Dorothy Jerse looks back at local history from 10, 25 and 50 years ago as reported in the Tribune and Tribune-Star.
• The ninth Buffalo Chip Throwing Contest at the Native American Museum in Dobbs Park attracted more than 70 people.
• The Terre Haute North Vigo High School boys tennis team, coached by Jim Cook, won the IHSAA Vincennes Lincoln Regional title for the fourth consecutive year.
• The Exchange Club of Terre Haute honored Barry Nicoson as Firefighter of the Year and presented the first Blue and Gold Award given in Indiana to Terri Stott in honor of her late husband, Capt. Ralph Stott who had died fighting a fire a year before. The club also named Terre Haute City Police Cpl. William “Trey” Gilbert and federal agent Mike Vergon as Law Enforcement Officers of the Year for their work into the investigation.
• Ken Wooden, Bob Inserra and Jamie McHolland opened WIMS tavern/restaurant at 665 Wabash Ave.
• The Vigo County Board of Health appointed Dr. Enrico Garcia as Vigo County health officer for his first, full four-year term.
• Dr. Maury Miller, Indiana State University special education professor, was the recipient of the Holmstedt Distinguished Professor Award.
• An opinion poll conducted for the Tribune-Star found 69 percent of voters in five Wabash Valley counties would vote to establish a state lottery through a referendum.
• The weather station at Hulman Regional Airport was closed as “a result of belt-tightening by the Federal Aviation Administration.”
• Richard C. Tuttle, assistant editor emeritus, blamed “a lack of leadership and lack of ‘taking a chance’ as the reasons Indianapolis, Fort Wayne and Evansville had grown and Terre Haute had decreased in population.”
• Wal-Mart announced plans for the construction of a Sam’s Wholesale Club on U.S. 41, north of Sycamore Chevrolet. Construction of the Wal-Mart in the new shopping center near the junction of U.S. 41 and South Seventh Street was underway.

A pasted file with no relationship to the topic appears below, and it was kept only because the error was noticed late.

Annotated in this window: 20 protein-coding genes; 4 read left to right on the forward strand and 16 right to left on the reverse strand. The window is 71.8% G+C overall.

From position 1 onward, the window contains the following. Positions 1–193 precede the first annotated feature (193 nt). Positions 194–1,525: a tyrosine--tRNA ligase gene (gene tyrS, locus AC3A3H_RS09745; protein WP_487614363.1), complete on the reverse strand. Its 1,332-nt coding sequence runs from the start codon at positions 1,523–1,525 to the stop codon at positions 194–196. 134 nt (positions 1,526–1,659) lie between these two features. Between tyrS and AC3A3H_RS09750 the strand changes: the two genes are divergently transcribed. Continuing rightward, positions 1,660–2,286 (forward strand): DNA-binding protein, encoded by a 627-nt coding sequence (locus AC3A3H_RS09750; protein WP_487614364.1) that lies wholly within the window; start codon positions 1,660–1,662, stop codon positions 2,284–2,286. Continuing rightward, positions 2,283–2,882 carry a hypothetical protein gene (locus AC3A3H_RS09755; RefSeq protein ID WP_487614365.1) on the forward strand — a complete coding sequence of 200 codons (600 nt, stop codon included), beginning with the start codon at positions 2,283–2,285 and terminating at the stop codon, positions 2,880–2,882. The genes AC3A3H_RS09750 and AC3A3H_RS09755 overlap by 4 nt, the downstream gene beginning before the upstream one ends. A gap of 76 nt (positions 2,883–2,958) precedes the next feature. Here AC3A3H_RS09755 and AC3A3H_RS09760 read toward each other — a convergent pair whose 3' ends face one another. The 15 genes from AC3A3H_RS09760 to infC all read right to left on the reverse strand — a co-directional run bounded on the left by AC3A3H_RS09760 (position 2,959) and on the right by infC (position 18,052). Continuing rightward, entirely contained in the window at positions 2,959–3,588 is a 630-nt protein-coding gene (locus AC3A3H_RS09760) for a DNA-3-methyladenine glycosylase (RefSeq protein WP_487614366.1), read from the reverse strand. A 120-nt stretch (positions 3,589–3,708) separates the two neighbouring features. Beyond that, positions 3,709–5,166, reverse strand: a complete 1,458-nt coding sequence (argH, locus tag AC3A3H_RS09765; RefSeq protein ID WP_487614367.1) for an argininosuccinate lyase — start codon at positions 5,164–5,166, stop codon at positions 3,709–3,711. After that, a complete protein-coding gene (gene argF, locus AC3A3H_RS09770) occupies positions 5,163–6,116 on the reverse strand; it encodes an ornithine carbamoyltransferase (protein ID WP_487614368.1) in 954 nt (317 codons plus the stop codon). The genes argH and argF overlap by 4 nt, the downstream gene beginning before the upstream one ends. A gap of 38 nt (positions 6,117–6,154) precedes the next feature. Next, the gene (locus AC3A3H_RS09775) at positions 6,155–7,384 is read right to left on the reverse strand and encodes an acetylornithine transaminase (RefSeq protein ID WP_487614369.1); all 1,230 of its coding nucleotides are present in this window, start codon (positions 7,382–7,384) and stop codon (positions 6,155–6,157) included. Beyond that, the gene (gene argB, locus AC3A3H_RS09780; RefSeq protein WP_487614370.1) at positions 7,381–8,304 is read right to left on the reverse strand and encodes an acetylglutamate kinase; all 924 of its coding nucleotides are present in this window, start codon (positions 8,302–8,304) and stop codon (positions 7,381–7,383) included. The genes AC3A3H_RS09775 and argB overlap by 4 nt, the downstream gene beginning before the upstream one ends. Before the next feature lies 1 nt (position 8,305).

• Coach Bill Fenlon announced the appointment of Brad Miley, former Indiana State University basketball star, as assistant basketball coach at Rose-Hulman Institute of Technology.
• A dedication ceremony marked the completion of the addition to Lost Creek Elementary School which doubled the size of the school. Ray Azar was the principal.
• Members of the Deming Citizens Society protested the construction of a drive-in restaurant at 23rd Street and Wabash Avenue before the City Planning and Zoning Commission. Construction plans were dropped a week later.
• Upwards of 40,000 persons watched the Indiana State College 93-unit homecoming parade. Another record crowd of 12,000 saw ISC win over Evansville at Memorial Stadium.
• Eva Hary and Opal Baker celebrated the grand opening of their Knitting Nook, 1364 Wabash Ave.
• The Terre Haute Chamber of Commerce sponsored the observance of National Fire Prevention Week opening with a downtown parade. Suzanne Boyll, Honey Creek High School ninth grader, reigned as “Miss Flame.” Terre Haute Fire Chief Norman Fesler directed all off-duty fire station companies to inspect homes, businesses and vacant lots in their territories.
• Mabel Skeen of Terre Haute was crowned Poet Laureate of Indiana by the Indiana Federation of Poetry Clubs at the Clayton Hotel, Indianapolis. Her poem, “How Different In Black,” touched on the Civil Rights movement.